RealTime IT News

Sun Nabs Second Utility Computing Partner

For the second time in as many months, Sun Microsystems has joined forces with an IT services company in an agreement to provide utility computing services for customers seeking to pay for computing performance as they need it.

SchlumbergerSema, the IT division of Schlumberger Limited, will purchase Sun's utility computing architecture, based on the vendor's N1 software, and outsource the computing power and solutions to customers in the fields it traditionally serves -- energy, finance, telecommunications and public sectors.

The agreement enables SchlumbergerSema to provide Sun's utility computing offering, which will let customers scale up or down on processing capacity, as well as pay only for the power utilized with Sun's metering tools.

The SchlumbergerSema utility package will include federated security from the Java Card identity badge through servers that manage identities and control access to the networks, applications and facilities, as well as worldwide support services from the hosted operation to the desktop. SchlumbergerSema plans to includes consulting and managed services as an option with the global package.

The allure of this type of computing, which IBM is offering across all of its server platforms as of this week and which HP is girding for competitive battle, is that customers can cap the computing supply without leaving a great deal of hardware unused. This helps companies more accurately hammer down IT costs.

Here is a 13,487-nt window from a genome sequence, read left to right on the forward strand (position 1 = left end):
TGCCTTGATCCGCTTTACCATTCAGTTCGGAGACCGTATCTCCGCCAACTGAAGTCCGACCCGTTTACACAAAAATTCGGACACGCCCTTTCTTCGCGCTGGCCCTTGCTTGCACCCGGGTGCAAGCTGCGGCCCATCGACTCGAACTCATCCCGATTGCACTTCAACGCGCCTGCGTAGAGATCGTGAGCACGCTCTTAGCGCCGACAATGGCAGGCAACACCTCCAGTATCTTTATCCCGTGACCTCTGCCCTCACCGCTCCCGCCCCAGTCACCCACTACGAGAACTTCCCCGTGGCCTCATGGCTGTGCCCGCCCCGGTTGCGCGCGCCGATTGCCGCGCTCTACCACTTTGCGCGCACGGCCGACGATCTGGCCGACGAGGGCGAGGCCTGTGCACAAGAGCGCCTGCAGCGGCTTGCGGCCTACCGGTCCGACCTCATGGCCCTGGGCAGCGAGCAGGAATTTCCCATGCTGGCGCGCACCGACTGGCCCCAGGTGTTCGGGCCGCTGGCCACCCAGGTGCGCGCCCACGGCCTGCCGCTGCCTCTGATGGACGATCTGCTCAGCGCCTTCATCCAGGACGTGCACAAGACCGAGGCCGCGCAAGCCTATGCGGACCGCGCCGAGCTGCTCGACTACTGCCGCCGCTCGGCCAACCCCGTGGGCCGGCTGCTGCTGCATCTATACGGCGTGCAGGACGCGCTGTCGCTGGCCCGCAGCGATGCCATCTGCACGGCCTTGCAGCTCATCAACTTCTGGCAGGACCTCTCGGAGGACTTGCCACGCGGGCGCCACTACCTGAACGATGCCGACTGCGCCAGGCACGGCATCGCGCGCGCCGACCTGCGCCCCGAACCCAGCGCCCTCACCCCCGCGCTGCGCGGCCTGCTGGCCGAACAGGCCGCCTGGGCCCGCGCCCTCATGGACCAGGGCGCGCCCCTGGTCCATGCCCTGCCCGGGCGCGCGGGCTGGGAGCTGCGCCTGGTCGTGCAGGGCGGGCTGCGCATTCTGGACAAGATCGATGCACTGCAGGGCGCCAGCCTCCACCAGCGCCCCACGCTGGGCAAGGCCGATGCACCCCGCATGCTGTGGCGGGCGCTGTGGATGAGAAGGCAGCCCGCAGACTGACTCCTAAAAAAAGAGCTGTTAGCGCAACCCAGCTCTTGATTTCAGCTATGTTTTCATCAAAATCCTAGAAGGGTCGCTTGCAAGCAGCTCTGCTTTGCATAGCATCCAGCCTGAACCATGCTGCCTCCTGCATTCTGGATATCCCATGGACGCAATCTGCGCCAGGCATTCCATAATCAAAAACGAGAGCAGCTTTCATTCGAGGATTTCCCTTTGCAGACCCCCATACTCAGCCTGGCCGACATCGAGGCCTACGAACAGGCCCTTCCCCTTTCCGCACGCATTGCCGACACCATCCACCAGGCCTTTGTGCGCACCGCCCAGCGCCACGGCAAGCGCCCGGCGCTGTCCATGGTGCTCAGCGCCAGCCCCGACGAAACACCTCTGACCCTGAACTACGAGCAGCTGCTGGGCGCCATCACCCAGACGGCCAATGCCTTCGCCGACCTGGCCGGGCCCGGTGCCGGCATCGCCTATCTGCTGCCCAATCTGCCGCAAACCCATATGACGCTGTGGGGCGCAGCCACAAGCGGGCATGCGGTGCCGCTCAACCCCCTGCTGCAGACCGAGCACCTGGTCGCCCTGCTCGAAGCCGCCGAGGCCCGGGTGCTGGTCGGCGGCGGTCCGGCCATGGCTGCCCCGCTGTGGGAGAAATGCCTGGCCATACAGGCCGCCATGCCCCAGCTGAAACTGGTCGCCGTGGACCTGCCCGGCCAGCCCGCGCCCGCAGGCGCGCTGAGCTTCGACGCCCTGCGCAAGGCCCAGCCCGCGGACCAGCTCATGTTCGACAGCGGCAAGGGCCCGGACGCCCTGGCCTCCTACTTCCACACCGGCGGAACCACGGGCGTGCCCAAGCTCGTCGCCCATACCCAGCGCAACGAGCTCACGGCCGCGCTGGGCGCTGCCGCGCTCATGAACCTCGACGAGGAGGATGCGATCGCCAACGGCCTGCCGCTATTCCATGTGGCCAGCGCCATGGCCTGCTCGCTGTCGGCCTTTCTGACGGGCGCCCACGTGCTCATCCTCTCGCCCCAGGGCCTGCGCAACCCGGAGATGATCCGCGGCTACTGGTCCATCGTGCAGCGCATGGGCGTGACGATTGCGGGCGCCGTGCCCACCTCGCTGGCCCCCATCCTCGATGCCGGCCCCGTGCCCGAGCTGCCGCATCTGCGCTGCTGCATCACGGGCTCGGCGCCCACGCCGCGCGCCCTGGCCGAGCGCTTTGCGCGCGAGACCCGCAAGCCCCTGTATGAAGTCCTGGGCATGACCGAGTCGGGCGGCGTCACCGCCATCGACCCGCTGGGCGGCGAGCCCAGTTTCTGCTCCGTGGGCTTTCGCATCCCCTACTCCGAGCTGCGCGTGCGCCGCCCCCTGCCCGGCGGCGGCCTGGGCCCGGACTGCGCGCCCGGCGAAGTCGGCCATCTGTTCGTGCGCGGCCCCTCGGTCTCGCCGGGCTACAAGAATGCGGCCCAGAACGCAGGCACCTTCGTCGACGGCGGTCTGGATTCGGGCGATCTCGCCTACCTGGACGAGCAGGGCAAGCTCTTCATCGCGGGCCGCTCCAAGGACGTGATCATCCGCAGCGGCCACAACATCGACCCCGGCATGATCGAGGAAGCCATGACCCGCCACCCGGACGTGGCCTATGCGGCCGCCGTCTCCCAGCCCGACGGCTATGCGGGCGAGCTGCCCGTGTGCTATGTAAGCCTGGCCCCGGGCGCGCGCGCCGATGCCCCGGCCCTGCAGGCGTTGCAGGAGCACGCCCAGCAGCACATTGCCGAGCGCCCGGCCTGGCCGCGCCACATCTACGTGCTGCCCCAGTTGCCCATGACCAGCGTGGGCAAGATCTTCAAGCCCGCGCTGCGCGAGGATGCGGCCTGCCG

Moreover, the concept of pressing a button to get additional resources piped to their networks via the Internet with little manual intervention is driving customers to ask vendors to product such services.

While IBM and HP have more direct models of dealing with the customers, by offering to host utility services in remote data centers, Sun prefers to sell its architecture and platforms to customers who plan to take care of it themselves.

The deal mirrors the pact Sun inked with ACS just three weeks ago. It serves as a demonstration that Sun's utility computing initiative is gaining traction among its partners as the arms race for on-demand real estate heats up for all of the competitors involved.

A new report from The 451 Group indicates that mergers and acquisitions of grid computing-oriented companies, which can be honed to provide utility computing, is heating up. With $982 million in vendor purchases last year, the research firm anticipates the arrival of grid standards will bolster the demand for such offerings.